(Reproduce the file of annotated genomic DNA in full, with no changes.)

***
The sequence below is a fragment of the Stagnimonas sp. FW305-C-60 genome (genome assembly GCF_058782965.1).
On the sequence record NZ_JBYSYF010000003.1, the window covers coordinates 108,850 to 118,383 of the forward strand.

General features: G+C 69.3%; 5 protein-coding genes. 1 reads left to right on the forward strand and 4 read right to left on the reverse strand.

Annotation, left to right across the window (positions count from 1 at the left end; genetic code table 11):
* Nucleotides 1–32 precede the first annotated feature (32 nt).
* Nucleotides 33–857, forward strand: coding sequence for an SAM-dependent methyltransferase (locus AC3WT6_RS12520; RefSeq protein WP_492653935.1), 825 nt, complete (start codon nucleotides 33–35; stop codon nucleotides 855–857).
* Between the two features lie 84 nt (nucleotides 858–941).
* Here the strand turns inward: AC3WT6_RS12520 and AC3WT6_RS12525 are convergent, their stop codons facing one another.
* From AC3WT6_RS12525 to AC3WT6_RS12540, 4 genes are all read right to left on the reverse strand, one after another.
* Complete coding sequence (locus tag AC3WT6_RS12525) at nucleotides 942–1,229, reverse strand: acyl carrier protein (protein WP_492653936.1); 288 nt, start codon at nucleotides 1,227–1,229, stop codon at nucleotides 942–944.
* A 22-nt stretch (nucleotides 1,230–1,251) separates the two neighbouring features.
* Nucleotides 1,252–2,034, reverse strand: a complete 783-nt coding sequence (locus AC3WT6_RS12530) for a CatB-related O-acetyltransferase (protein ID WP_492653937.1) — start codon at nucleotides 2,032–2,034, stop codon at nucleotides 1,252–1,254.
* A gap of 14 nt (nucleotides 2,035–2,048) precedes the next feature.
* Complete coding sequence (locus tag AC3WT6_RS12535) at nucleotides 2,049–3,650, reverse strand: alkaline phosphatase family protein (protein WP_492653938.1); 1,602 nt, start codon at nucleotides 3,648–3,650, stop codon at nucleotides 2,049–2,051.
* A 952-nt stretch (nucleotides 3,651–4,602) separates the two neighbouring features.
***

The sequence below is a fragment of the Stagnimonas sp. FW305-C-60 genome (genome assembly GCF_058782965.1).
On the sequence record NZ_JBYSYF010000003.1, the window covers coordinates 108,850 to 118,383 of the forward strand.

General features: G+C 69.3%; 5 protein-coding genes. 1 reads left to right on the forward strand and 4 read right to left on the reverse strand.

Annotation, left to right across the window (positions count from 1 at the left end; genetic code table 11):
* Nucleotides 1–32 precede the first annotated feature (32 nt).
* Nucleotides 33–857, forward strand: coding sequence for an SAM-dependent methyltransferase (locus AC3WT6_RS12520; RefSeq protein WP_492653935.1), 825 nt, complete (start codon nucleotides 33–35; stop codon nucleotides 855–857).
* Between the two features lie 84 nt (nucleotides 858–941).
* Here the strand turns inward: AC3WT6_RS12520 and AC3WT6_RS12525 are convergent, their stop codons facing one another.
* From AC3WT6_RS12525 to AC3WT6_RS12540, 4 genes are all read right to left on the reverse strand, one after another.
* Complete coding sequence (locus tag AC3WT6_RS12525) at nucleotides 942–1,229, reverse strand: acyl carrier protein (protein WP_492653936.1); 288 nt, start codon at nucleotides 1,227–1,229, stop codon at nucleotides 942–944.
* A 22-nt stretch (nucleotides 1,230–1,251) separates the two neighbouring features.
* Nucleotides 1,252–2,034, reverse strand: a complete 783-nt coding sequence (locus AC3WT6_RS12530) for a CatB-related O-acetyltransferase (protein ID WP_492653937.1) — start codon at nucleotides 2,032–2,034, stop codon at nucleotides 1,252–1,254.
* A gap of 14 nt (nucleotides 2,035–2,048) precedes the next feature.
* Complete coding sequence (locus tag AC3WT6_RS12535) at nucleotides 2,049–3,650, reverse strand: alkaline phosphatase family protein (protein WP_492653938.1); 1,602 nt, start codon at nucleotides 3,648–3,650, stop codon at nucleotides 2,049–2,051.
* A 952-nt stretch (nucleotides 3,651–4,602) separates the two neighbouring features.